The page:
A restaurant owner has had to beg people to visit his tapas bar amid soaring energy bills and a cost-of-living squeeze.
Scott Oliver, 35, said the electricity bill at TAPA in Bollington, Cheshire, has soared from £600 to £2,500 in 18 months and he only managed to get it down to £1,500 per month when he cried down the phone with his provider.
Mr Oliver posted online asking what the business needed to do to tempt people in, offering free food vouchers for customers to use on a second visit.
Despite admitting his post sounded “desperate”, the father-of-one insisted he would do whatever it took to keep his business afloat.
He said: “We need bums on seats or we aren’t going to survive. The post is against some people’s ideas of how to use social media but you get to a point where you have to.
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“It’s heartbreaking and it’s soul-destroying for the lads in the kitchen. I don’t want them prepping all day to do absolutely nothing and be stood around.
“We’ve got to a point where electricity bills are so high, gas bills are so high, the mortgage has gone through the roof and staff costs are ridiculous.
“I even had to plead with our electricity supplier. Kicking, screaming and crying down the phone telling them we’re going to have to close the business if the bills aren’t reduced.”
Mr Oliver, who owns the business with his partner Jaydean Pilling, said he would never have posted in the way he did before this year, admitting it looked desperate and made it appear as if the business was failing.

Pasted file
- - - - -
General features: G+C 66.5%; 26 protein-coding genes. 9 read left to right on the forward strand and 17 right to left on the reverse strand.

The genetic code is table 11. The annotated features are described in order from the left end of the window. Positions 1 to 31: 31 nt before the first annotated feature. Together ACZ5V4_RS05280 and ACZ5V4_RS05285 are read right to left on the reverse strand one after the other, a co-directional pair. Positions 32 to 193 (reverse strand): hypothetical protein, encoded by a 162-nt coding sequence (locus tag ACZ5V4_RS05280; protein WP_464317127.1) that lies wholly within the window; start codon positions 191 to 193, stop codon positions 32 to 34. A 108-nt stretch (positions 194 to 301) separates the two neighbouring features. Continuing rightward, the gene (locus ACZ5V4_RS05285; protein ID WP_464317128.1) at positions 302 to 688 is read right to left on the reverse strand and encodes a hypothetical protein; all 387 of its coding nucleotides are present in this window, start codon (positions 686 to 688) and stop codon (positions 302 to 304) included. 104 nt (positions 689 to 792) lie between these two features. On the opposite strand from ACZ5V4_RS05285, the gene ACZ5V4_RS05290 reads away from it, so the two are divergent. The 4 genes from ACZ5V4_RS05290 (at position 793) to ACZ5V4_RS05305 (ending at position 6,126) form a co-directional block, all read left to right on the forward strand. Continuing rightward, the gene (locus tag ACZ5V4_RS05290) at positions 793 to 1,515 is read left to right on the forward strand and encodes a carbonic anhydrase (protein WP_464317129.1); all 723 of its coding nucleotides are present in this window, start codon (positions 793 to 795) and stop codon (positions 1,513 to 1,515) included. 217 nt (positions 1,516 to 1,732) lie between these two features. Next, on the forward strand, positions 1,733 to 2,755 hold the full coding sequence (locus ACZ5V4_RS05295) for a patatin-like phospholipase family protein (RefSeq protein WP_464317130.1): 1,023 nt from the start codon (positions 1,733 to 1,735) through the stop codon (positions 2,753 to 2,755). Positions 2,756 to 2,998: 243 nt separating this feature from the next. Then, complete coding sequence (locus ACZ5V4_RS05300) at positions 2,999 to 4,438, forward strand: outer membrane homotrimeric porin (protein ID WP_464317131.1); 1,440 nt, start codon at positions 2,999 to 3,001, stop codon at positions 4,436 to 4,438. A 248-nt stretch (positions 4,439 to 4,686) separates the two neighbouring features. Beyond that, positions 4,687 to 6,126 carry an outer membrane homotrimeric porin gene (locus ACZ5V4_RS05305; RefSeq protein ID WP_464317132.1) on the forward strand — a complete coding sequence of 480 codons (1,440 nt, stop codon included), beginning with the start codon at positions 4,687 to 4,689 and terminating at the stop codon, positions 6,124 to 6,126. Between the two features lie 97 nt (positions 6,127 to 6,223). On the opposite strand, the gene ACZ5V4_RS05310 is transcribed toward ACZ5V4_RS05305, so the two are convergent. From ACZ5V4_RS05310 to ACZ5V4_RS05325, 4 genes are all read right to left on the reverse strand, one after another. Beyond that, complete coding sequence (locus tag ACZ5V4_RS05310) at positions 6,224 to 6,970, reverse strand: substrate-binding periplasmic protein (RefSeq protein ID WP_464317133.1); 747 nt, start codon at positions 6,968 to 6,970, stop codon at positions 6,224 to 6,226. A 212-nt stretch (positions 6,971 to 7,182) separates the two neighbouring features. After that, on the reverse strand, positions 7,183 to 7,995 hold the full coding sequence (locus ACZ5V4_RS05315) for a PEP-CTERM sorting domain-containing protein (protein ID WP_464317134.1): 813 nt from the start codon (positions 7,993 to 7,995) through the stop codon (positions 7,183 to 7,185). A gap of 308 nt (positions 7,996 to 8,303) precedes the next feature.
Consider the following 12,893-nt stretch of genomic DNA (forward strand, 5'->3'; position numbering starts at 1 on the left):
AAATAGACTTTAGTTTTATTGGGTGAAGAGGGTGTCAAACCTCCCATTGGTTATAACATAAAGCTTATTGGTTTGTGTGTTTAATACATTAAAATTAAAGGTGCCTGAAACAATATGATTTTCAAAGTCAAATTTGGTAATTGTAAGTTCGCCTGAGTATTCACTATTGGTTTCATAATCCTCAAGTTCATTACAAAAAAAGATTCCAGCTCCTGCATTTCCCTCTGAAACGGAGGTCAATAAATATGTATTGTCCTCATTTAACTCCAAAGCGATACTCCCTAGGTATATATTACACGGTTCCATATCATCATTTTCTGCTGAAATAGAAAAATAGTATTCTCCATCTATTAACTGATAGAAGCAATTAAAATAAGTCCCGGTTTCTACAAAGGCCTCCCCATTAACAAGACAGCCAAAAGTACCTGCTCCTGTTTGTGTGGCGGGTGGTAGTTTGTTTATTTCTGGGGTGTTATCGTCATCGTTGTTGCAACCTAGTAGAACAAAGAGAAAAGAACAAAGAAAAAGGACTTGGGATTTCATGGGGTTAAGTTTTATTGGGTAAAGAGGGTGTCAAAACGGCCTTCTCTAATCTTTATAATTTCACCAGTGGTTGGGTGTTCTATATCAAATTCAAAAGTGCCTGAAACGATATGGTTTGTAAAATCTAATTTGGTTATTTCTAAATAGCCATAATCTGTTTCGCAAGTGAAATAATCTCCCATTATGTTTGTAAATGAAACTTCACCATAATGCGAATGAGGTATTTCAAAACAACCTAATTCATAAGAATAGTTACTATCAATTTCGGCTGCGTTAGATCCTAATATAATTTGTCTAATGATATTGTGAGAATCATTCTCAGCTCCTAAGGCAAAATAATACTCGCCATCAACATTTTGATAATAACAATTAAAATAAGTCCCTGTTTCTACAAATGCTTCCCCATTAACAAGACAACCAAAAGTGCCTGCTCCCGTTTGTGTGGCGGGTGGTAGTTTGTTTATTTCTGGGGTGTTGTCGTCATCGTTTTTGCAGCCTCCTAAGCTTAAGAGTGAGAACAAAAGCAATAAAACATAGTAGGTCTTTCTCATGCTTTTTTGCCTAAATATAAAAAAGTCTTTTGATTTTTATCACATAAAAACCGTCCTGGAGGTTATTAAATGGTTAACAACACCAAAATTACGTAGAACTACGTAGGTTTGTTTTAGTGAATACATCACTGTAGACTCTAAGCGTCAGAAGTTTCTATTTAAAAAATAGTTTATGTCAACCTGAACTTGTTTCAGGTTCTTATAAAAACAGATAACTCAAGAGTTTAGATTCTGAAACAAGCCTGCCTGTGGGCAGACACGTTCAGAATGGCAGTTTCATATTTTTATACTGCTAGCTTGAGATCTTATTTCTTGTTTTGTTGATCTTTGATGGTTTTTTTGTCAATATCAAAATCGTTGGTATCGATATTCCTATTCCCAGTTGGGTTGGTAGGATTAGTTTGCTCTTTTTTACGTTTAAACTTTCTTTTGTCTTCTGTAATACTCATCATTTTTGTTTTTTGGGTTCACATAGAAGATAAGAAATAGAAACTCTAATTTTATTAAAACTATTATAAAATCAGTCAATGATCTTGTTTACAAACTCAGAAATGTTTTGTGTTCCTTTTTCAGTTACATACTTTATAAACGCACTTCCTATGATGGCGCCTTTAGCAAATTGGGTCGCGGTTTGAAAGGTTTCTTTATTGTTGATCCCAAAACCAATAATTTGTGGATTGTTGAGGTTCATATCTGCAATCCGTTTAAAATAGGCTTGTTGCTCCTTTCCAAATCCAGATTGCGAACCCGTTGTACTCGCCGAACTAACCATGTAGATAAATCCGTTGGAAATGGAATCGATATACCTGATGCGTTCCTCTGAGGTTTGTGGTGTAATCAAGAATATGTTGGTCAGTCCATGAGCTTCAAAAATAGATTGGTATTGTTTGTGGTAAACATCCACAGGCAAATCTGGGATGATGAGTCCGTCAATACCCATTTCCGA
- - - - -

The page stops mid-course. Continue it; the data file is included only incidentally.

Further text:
He said: “I had to swallow my pride. I’m glad I did it in the end. I’ll do whatever I need to do to make our business survive.”
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After posting the message on August 30, Mr Oliver said he served about 60 people during the night and turned away 30 because they were too busy.
He said if they had not had any bookings that night the business would have paid out about £500 in wages for Jaydean, three members of staff and himself, but with nothing in return.
Mr Oliver insisted they work hard on social media marketing and run promotional offers to entice customers, including a 50 percent off deal if a customer brings an item for a food bank donation.
The increase in costs has meant on quiet nights the business can’t afford to pay a pot washer so the chefs have to step in.
But Mr Oliver’s post has led to bookings for other nights and even a private party with Scott saying TAPA has gained around 200 extra followers on social media.
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Turnover in Britain’s hospitality sector was up 6.7 percent in the last year to £137 billion but, compared to 2019, remains almost 20 percent behind in real terms when accounting for inflation, according to the latest UKHospitality Quarterly Sales Tracker.
The tracker also shows sales in the last year are 2.3 percent up on pre-pandemic sales although the quarterly growth rate is slightly down (0.2 percent) year-on-year.
UKHospitality Chief Executive Kate Nicholls said the figures illustrate the challenge facing hospitality businesses across the board.
She added: “Demand is good and sales are strong, but the rate of inflation means it’s near impossible for venues to keep up with the cost of doing business.
“The persistently high costs of energy, food and drink means the task of keeping up with inflation is getting harder with every passing day.”
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